Last time on Star Trek: The Next Generation…
“’Descent’ marks an important turning point in a number of respects. Up front, it’s the first time Star Trek: The Next Generation has done a cliffhanger season finale more or less only because this is the sort of thing it does to close off filming block seasons; in other words, the first time the cliffhanger finale structure is implemented as a matter of course and functional habit instead of being the result of unexpected necessity.”
“This is not the same as critiquing, say Captain Picard’s specific actions in that episode: In fact, the whole reason Alynna Nechayev is here is to further reinforce that he acted wisely and correctly-Let’s not forget that Nechayev is the first Starfleet Admiral *overtly* coded as actively evil. Her very condemnation of Picard’s choice lets us know that he made the right one. Rather, what “Descent” is attacking is the notion that moral choice was ever necessary: There is no moral dilemma in regards to the sanctity of life; it should be preserved and respected above all else no matter what, end of, and ‘I, Borg’ was stupid to insinuate that wasn’t the case and to put Captain Picard and Guinan in the position of neglecting that.”
“Because what the Borg have done here in ‘Descent’ is, terrifyingly, assimilate the very concepts of individual positionality and human empathy themselves. They’ve taken two of the most sacred tenets by which Star Trek operates, ground them into the engines of capitalism and turned them back against us in an attempt to quell any resistance we could offer before we reached a point where we were prepared to effect change.
The Borg’s endgame is, and always has been, to kill off Star Trek as Star Trek: The Next Generation before it transitions to the form that will do battle with them on their own terms. And even if they were to fail here, they’d still be ready for us in the future. Either way, they win.”“And who better to mastermind it all than a psychopathic fascist android?”
And now, the conclusion…
It’s hard not to go into “Descent, Part II” without acknowledging that this is the beginning of the end for Star Trek: The Next Generation‘s televisual voyage. The news had broken over the summer, so there’s no point in pretending the shadow of cancellation wasn’t looming long over the seventh season. Let’s clarify a few facts first and foremost then: Yes, Star Trek: The Next Generation was prematurely canceled. Yes, it was canceled because Paramount wanted to launch a film series with the Next Generation cast. Production costs had gone up and, with the show as popular as it had ever been, they thought it would be more profitable to start a new film series than to continue the TV one. They were wrong. Everyone in the cast and crew wanted to keep going, and the actors were in fact *contracted* for more seasons: All that talk of the show being “tired” and “out of ideas” only happened suspiciously after the fact, and suspiciously came mostly from Ron Moore. Yes, Star Trek: Deep Space Nine was always intended to inherit the mantle. No, it wasn’t ready to do that in September, 1993. Star Trek: Deep Space Nine was also not performing up to the studio’s expectations, which led to Paramount making another decision that was, in hindsight, perhaps ill-advised.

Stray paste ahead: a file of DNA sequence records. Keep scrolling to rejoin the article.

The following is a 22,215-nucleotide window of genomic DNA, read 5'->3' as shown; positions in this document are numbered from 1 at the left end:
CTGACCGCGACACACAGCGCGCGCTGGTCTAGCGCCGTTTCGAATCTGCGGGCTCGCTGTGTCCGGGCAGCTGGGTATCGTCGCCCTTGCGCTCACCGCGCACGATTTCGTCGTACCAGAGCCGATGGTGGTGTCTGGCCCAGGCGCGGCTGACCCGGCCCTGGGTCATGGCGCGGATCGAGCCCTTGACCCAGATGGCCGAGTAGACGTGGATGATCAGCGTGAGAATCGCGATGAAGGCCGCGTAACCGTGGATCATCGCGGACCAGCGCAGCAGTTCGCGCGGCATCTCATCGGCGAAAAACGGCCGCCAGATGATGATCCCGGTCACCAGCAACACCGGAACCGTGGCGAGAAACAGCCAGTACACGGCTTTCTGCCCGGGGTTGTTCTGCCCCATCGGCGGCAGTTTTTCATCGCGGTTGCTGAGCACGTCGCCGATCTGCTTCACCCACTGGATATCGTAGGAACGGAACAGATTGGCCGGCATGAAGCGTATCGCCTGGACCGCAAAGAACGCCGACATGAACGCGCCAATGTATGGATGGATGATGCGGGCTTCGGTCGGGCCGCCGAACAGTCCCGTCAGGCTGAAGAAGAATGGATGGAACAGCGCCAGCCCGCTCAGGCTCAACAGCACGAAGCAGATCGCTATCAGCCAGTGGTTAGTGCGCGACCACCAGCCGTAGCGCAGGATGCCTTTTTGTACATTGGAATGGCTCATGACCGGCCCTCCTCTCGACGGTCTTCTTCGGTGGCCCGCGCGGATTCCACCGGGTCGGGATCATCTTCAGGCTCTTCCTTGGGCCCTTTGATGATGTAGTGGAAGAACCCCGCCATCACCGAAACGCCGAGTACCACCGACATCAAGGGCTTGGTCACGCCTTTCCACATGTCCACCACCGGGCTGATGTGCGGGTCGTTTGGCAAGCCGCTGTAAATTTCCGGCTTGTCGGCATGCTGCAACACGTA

This confluence of events and the choices made during them sets in motion a domino effect that will lead directly and inevitably to the death of Star Trek. And this will happen not in 2005 or 2013, but in 1994. But that’s a topic for another time someday in the future.
The topic tonight is, relatedly, legacies. That of Doctor Soong on Data and Lore, and of the Enterprise, in and out of universe, at large and on me personally. It’s also the story the pseudo-sentient metafiction of Star Trek: The Next Generation is telling for itself and for us. “Descent”, like “Time’s Arrow” and “Chain of Command” before it, is the show doing a metacommentary on itself and the discourse surrounding it. It’s extremely telling that a reoccurring theme throughout Part 2 is trying to parse out precisely what good the Enterprise has accomplished over the course of its voyage. Hugh (who of course has to be here given all the parallels this story has with “I, Borg” even before you get to the continuity references) petulantly demands Worf and Commander Riker justify their existence and prove they aren’t doing more harm than good, and Lore succeeds for awhile in convincing Data that his “time aboard the Enterprise has been a waste”.